The tomatoes are slowing down, and the annuals are putting on a final show, but we gardeners can’t wrap it up just yet. We need to harvest and transplant to allow roots sufficient time to settle in before frost, and weed, water and clear. It’s time to plant, too, for the fall as well as next spring. Here’s a tip or chore for every day of the month to keep you on track during September.
1. If you need to reseed or renovate the lawn, this is prime time.
2. Sow lettuce, arugula, mustard greens, collards, kale, spinach and Asian greens for a cool-weather harvest.
3. Plant unpeeled individual garlic cloves, pointy ends up, 2 inches deep, 3 to 6 inches apart in full sun for next year’s crop.
4. Labor Day means it’s time for a final lawn feeding for established turf. Use a slow-release fertilizer for best results.
5. Can tomatoes, but only those that are pristine; eat the blemished ones right away.
6. Inspect evergreens for spider mites. If found, blast them off with a hose. Repeat weekly through month’s end.
7. Pull weeds out by their roots before they spread seeds.
8. Divide spring-blooming perennials, like Dutch iris and lily of the valley, now.
9. Test soil and add lime, if necessary, to raise the pH. It will work in the soil over winter.
10. Harvest grapes.
11. Most peonies should be just fine if left alone, but if yours need dividing or relocating, now is the time.
12. Remove any remaining flowers from tomato plants so they can focus energy on ripening existing fruits, and remove lower leaves to allow sunlight to reach them.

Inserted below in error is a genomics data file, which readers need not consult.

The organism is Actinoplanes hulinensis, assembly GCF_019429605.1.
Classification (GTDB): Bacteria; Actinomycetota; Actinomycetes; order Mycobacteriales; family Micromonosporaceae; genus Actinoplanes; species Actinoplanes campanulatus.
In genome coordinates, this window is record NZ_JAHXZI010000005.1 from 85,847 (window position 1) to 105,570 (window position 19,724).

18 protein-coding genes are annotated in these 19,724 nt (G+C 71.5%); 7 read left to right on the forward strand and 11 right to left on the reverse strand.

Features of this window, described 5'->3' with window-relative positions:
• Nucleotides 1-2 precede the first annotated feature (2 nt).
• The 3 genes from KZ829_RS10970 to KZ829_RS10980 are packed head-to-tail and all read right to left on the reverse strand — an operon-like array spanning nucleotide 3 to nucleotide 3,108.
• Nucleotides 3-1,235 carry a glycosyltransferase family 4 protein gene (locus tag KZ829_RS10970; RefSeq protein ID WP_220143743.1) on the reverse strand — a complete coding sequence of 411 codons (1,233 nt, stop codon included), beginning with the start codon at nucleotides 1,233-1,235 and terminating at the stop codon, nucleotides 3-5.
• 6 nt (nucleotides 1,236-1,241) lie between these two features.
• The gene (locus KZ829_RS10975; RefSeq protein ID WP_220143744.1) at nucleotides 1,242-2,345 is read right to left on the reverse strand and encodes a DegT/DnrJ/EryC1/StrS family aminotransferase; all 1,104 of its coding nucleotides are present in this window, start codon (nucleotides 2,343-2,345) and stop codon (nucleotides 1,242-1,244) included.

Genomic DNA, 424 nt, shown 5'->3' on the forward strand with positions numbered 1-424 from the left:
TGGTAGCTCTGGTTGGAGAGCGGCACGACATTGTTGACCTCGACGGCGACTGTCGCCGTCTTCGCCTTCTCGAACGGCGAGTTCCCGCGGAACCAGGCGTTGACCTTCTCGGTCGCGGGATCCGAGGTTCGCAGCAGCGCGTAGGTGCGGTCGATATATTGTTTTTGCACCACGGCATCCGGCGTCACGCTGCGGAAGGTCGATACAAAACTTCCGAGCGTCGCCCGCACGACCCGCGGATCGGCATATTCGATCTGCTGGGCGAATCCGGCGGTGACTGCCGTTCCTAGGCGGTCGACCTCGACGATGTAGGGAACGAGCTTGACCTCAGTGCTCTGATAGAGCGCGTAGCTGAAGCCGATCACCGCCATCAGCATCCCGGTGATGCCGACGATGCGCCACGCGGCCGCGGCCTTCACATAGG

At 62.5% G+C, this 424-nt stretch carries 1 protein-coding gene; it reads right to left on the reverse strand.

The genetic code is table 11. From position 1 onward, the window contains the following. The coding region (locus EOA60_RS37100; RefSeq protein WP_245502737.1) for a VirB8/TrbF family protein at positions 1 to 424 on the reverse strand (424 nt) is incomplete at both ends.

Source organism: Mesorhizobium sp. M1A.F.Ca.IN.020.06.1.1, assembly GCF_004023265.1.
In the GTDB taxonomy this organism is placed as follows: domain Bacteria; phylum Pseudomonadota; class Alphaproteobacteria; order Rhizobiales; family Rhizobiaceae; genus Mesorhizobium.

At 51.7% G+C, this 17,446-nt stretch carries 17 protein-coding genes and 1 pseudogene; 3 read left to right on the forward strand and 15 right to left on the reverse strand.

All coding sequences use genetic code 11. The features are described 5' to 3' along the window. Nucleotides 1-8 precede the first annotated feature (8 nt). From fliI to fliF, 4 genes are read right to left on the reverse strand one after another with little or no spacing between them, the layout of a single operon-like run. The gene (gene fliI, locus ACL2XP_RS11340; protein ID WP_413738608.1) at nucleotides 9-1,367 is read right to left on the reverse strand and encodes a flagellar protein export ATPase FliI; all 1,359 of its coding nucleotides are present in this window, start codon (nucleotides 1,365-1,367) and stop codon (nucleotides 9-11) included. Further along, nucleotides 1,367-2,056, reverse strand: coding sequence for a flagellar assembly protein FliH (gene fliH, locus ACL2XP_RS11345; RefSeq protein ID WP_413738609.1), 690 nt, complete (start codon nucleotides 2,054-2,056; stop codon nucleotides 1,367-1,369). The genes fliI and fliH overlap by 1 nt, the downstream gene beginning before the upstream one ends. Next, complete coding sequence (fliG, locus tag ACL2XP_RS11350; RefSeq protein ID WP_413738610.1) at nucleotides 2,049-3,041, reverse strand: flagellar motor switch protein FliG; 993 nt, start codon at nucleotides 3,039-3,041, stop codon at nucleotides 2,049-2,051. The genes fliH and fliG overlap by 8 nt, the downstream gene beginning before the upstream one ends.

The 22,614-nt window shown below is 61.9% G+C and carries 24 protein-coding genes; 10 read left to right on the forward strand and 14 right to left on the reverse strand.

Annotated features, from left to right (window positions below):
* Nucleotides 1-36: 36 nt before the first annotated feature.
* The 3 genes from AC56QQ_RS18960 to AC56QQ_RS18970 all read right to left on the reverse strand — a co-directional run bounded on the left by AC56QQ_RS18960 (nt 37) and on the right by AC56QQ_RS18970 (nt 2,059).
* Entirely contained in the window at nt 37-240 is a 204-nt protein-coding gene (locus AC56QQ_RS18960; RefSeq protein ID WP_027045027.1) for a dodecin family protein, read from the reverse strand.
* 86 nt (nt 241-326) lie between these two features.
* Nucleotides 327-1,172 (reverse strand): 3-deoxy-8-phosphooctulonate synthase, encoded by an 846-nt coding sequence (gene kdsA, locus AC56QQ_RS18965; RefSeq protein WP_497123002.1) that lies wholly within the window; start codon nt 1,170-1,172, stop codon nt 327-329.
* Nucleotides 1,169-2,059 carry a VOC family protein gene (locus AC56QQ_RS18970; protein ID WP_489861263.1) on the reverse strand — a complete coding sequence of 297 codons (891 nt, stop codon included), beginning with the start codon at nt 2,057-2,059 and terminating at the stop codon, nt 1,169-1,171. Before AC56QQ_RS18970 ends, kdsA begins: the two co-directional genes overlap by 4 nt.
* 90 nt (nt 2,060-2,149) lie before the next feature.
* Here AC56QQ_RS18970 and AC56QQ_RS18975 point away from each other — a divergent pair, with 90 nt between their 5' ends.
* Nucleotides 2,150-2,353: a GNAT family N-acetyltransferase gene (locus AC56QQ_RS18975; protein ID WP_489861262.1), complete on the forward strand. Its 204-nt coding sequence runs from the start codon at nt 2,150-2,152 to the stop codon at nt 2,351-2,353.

13. Get new perennials into the ground now so their roots can settle in before frost.
14. Don’t prune spring-blooming shrubs or you’ll remove buds that would become next year’s flowers.
15. If the innermost needles of evergreens are turning brown and dropping, don’t panic. It’s normal for this time of year.
16. Hurry up and get your bulb orders in; suppliers may already be running out.
17. Keep watering trees and shrubs, especially new ones, until hard frost (evergreens should continue to get drinks even during winter, in the absence of rain or snow).
18. Want winter interest? Plant witch hazel, red-twig dogwood, deciduous holly and beautyberry for now.
19. Move vacationing houseplants into the shade for a few days before rinsing off insects and bringing indoors.
20. Dig up small rosemary plants and place indoors near a sunny window for fresh herbs throughout winter.
21. Happy Rosh Hashana! Enjoy your homegrown apples dipped in local honey.
22. It’s the first day of autumn: Celebrate by making vegetable soup with the last of summer’s bounty.
23. Harvest the last of the basil, parsley, cilantro and mint, and freeze or dry.
24. When their tops flop over, dig up onions, cure in the sun three to five days, then store indoors in a cool, dry spot.
25. Wait to harvest pumpkins until they are a rich orange color. Leave several inches of stem attached to prevent premature rotting.
26. Bring in the last of the tomatoes when the first overnight frost is predicted. Fry up sliced, green ones after dredging in beaten egg, seasoned flour and corn meal.
27. Rake beds where fungal diseases occurred this year, and dispose of leaves and debris in the trash.
28. It's about time to dig up elephant ears, gladiolus corms and cannas, and store for winter. Go to newsday.com/gardening101 for detailed instructions.
29. It’s time to plant new shrubs. Be sure to water well.
30. If crickets or other insects find their way indoors, vacuum them up and discard the bag. Avoid chemicals except in cases of real infestation.